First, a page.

Editorial Feature

Argon (Ar) - Discovery, Occurrence, Production, Properties and Applications of Argon

Chemical Formula

Ar

Background

Argon was discovered by a Scottish chemist, Sir William Ramsay and an English chemist, Lord Rayleigh in 1894. However, an English scientist, Henry Cavendish identified the presence of argon 200 years before its discovery when he found a small amount of gas left behind while separating nitrogen and oxygen from air. Although he anticipated the presence of another element in the air, he was unable to confirm that. Ramsay repeated Cavendish's experiment in 1894 and analyzed the left over unknown gas using spectroscopy. Meanwhile, Rayleigh was also performing the same experiment, almost at the same time. Both the scientists together revealed the unidentified gas and named it Argon.

Basic Information

Name Argon
Symbol Ar
Atomic number 18
Atomic weight 39.948 amu
Standard state Gas at 298 K
CAS Registry ID 7440-37-1
Group in periodic table 18
Group name Noble gas
Period in periodic table 3
Block in periodic table p-block
Color Colorless
Classification Non-metallic
Melting point 83.80 K (-189.35°C or -308.83°F)
Boiling point 87.30 K (-185.85°C or -302.53°F)
Density 0.00178 g/cm3
Phase at room temperature Gas

Occurrence

Argon accounts for nearly 0.93% of the atmosphere and the concentration of argon in the Earth's crust is around 4 ppm.

Isotopes

Argon has 24 known isotopes with mass numbers from 30Ar to 53Ar. Of these, three isotopes, 36Ar, 38Ar, and 40Ar are stable and occur naturally. There are also six radioactive isotopes of Argon.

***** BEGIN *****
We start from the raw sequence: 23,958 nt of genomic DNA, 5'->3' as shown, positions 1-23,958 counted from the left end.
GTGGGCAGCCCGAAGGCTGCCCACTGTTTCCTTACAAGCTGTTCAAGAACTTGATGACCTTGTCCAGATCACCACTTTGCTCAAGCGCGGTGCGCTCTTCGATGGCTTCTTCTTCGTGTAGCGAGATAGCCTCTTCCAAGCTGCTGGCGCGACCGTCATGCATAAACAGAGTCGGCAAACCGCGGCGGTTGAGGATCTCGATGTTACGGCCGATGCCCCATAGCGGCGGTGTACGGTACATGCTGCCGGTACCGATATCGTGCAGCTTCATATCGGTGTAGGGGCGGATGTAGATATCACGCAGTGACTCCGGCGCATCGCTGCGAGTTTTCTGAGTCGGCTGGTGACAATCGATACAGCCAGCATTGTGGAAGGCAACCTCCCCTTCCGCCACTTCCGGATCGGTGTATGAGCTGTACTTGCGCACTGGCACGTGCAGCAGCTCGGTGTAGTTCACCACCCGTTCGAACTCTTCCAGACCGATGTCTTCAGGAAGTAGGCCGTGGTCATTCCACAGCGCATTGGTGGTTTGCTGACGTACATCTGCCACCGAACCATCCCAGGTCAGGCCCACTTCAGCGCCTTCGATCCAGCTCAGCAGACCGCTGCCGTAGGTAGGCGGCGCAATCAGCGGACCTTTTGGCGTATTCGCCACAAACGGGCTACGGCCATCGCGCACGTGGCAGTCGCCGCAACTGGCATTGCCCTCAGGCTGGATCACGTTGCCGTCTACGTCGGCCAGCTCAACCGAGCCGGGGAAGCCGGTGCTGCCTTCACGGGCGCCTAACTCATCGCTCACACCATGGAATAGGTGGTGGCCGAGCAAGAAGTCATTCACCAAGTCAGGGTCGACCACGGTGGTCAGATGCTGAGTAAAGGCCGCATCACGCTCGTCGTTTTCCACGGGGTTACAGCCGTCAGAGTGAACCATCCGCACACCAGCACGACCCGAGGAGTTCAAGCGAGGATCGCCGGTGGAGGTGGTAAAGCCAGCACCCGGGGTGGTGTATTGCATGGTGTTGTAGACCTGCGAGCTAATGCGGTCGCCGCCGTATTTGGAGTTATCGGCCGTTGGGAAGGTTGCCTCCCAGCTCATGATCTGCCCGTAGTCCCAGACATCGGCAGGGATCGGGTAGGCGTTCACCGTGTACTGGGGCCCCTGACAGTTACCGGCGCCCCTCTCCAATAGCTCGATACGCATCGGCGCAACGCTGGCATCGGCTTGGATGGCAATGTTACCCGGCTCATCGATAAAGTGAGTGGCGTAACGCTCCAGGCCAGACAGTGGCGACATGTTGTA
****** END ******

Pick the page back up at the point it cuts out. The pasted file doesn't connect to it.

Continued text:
Production

Argon is industrially extracted from liquid air in a cryogenic air separation unit by means of fractional distillation. When nitrogen gas present in the atmosphere is heated using hot calcium or magnesium, a nitride is formed leaving behind small amount of argon as an impurity. It can also be obtained as a by-product while purifying natural gas.

Health Aspects

The mixing of argon with air can cause super-saturation that in turn increases the risk of suffocation in a confined environment. Excessive inhalation of argon can result in loss of consciousness, vomiting, nausea, dizziness and even death if left untreated. In addition, exposure to rapidly expanding argon gas or cryogenic liquid can cause frostbite or burns.

Key Properties

The key properties of argon are listed below:

  • It is an odorless, tasteless, colorless, inert gas
  • It is chemically inactive and hence it tends to form weak structures at extreme conditions
  • It exists as charged ion molecules.

Applications

The major applications of argon include the following:

  • Electric lamps as filler gas
  • Welding purpose
  • Discharge tubes
  • Argon lasers and argon-dye lasers

References

G.P. Thomas

Written by

G.P. Thomas

Gary graduated from the University of Manchester with a first-class honours degree in Geochemistry and a Masters in Earth Sciences. After working in the Australian mining industry, Gary decided to hang up his geology boots and turn his hand to writing. When he isn't developing topical and informative content, Gary can usually be found playing his beloved guitar, or watching Aston Villa FC snatch defeat from the jaws of victory.

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